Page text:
Jennifer Caballero hid under the bleachers, away from her classmates and six teacher's aides, away from the other 140 or so students also in the gym.
A teacher saw Jennifer — an 11-year-old girl with Down syndrome — and took her back to rejoin her class of about 20.
But sometime within the next half hour on Monday afternoon, Jennifer walked out of the Rodgers Middle School gym and onto a grassy field.
Six hours later, deputies found her dead in a retention pond on school grounds.
On Tuesday, a key question remained: How did she escape the notice of six teacher's aides — especially when someone knew she had already tried to hide once?
The Hillsborough County Sheriff's Office is investigating. The Hillsborough County School District is awaiting the outcome before it launches its own inquiry.
Shirley Lawyer, president of the Down Syndrome Network of Tampa Bay, said she is disturbed by the apparent lack of vigilance.
"I think there needs to be some discipline and some re-training districtwide," she said. "It's hard to believe that the child was able to escape the eyes of six adults."
On Tuesday, Jennifer's family grieved at their Riverview home, where relatives spilled onto the yard. They asked for privacy.
The Medical Examiner's Office confirmed what everyone had assumed: Jennifer, who went by the nickname Jenny, had drowned. It was an accident.
But could it have been prevented?
Deputies said they are still interviewing people who were in the gym to try to answer that.
The teacher's union is making a lawyer available to any of the school's employees who are members and request one, said Stephanie Baxter-Jenkins, executive director of the Hillsborough Classroom Teachers Association.
At Tuesday afternoon's School Board meeting, superintendent MaryEllen Elia thanked the deputies and talked of a promise she made to Jenny's parents.
"I told them that we would do everything we can to find out exactly what happened and that we would do everything we can to make sure this never happens again," she said.
Acknowledging many are asking questions, she said, "It's important that we not rush to a judgment. The Sheriff's Office has been tirelessly working to gather all the facts. We have been assisting them in their investigation and when the facts are in, we will take any and all action necessary."
The exact timeline of Jenny's disappearance and death is not yet clear.
A medical examiner's report said school employees noticed she was gone about 30 minutes after she was discovered hiding under the bleachers.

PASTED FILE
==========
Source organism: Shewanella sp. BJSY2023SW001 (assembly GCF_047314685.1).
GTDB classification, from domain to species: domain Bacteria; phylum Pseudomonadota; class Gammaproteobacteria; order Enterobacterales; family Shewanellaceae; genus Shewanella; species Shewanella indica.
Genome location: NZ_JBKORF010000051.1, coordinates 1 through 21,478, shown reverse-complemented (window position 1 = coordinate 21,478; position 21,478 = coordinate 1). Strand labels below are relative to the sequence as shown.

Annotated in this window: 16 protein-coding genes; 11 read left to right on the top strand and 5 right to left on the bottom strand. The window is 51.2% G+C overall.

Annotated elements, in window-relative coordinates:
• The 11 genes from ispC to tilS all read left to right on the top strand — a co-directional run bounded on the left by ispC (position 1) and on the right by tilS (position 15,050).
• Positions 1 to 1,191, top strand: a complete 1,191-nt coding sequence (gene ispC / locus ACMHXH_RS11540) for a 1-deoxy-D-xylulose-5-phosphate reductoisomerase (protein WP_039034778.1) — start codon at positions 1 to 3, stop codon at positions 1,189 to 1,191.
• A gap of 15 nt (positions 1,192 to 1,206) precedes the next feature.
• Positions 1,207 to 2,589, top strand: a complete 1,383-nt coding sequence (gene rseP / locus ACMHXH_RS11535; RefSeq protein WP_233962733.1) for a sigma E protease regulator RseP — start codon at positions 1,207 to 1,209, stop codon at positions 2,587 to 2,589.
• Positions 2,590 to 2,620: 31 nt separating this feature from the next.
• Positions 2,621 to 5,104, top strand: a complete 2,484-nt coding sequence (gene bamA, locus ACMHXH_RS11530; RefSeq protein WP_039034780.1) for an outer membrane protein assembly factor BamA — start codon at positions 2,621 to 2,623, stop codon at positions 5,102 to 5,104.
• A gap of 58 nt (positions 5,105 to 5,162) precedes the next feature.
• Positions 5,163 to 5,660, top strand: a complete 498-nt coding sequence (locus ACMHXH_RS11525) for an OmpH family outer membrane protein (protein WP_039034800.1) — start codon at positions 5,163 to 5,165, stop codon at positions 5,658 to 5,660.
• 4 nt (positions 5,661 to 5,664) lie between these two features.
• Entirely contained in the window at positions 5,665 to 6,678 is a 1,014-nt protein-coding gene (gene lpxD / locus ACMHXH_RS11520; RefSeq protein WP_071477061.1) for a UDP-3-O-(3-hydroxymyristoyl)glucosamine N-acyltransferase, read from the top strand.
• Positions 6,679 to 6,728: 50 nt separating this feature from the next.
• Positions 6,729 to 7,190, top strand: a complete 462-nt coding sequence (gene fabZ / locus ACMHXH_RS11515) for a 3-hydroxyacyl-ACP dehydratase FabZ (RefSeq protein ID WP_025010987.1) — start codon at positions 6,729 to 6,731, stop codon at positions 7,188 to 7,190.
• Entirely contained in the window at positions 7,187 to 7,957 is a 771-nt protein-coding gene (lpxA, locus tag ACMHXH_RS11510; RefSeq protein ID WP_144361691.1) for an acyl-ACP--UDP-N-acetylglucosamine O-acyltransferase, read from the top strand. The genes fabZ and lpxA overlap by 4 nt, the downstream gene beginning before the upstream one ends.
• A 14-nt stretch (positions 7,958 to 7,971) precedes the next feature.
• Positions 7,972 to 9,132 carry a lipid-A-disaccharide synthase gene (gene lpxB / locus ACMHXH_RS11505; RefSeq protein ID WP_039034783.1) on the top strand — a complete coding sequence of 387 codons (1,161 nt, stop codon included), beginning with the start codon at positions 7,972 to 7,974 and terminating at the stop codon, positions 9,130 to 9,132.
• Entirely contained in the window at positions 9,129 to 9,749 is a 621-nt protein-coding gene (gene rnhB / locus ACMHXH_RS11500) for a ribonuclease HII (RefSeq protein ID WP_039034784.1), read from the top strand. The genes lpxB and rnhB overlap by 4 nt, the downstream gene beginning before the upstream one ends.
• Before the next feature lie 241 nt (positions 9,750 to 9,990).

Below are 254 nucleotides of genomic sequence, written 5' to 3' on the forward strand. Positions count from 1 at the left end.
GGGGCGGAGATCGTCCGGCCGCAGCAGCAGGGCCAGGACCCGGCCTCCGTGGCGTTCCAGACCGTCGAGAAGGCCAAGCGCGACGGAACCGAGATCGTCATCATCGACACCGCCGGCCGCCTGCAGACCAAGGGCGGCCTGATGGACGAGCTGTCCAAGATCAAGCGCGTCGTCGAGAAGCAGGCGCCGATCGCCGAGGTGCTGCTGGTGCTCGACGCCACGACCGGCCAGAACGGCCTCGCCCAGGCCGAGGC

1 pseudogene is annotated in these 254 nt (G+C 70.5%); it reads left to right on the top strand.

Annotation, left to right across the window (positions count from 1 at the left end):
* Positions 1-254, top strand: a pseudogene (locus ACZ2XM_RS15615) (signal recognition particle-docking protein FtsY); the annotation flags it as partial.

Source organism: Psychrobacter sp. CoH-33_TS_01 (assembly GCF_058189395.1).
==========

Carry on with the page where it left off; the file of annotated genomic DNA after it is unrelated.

Deputies said that about 12:30 p.m., two students told school employees they had seen her walk away.
About 1 p.m., the Sheriff's Office got a call. Deputies arrived 10 minutes later. Their numbers grew to about 80.
Two bloodhounds sniffed the grounds. Deputies on ATVs searched. Divers moved through murky ponds where there was "zero visibility and reports of alligators," said sheriff's spokesman Larry McKinnon.
Elizabeth Rosas, Jenny's mother, spoke through the school's intercom system, asking her daughter to come out of hiding.
She walked through the fields with a bullhorn, calling, "Jenny!"
About 6:15 p.m., while searching the second of three ponds on school grounds, deputies found her. It was a crushing moment for law enforcement and school officials.
"Many of them have children of their own, and I know they were heartbroken at that outcome," Elia said.
Many wondered how Jenny, who neighbors say walked with a limp, scaled a 4-foot-tall chain-link fence. But her family said she could climb a fence, Sheriff David Gee said.
Lawyer, who has a 22-year-old daughter with Down syndrome, said such skills aren't uncommon. "A lot of our kids are actually very good escape artists," she said.
Lillian Dehghan, president of FRIENDS, a Hillsborough County Down syndrome support group, said children with Down syndrome often are naturally curious. They "live in the moment," she said.
Patrick Canavan, a school psychologist who works for the district's crisis team, met with teachers at Rodgers Middle early Tuesday. He instructed them in how to arrange counseling for their students.
And he dealt with the teachers' strong reactions. Some worried about their own children.
"The whole staff was devastated," Canavan said. "Teachers are very, very emotional. The administrative staff is on a roller coaster, trying to be in control and at the same time crying."
Students made cards and letters. Some slipped notes of sympathy to school administrators with requests that they be passed to Jenny's family.
In the media center, which backs up to the pond where Jenny died, students were allowed to discuss their feelings with staff and work on cards and posters to hang on school walls.
"R.I.P. Jenny," some of them read.
Classes continued as scheduled with the exception of physical education, which took place in a multipurpose room, school district spokeswoman Linda Cobbe said.
The moderate-income school has 894 students, including 30 in special education, according to a recent school district report. The latest state records show 61 percent qualify for free or reduced-priced lunches.
The pond is one of three on the 88 acres the school district owns there. It is about 100 yards from the gym.
Following three drownings of special needs children in the bay area this year, Jenny's death was all the more unsettling, as it happened at school.
"At our schools, we have so many kids who come from environments that are very dangerous," Canavan said. "But bad things don't happen at school."
Times staff writers Marissa Lang and Elizabeth Behrman and researcher John Martin contributed to this report. Jessica Vander Velde can be reached at firstname.lastname@example.org or (813) 226-3433.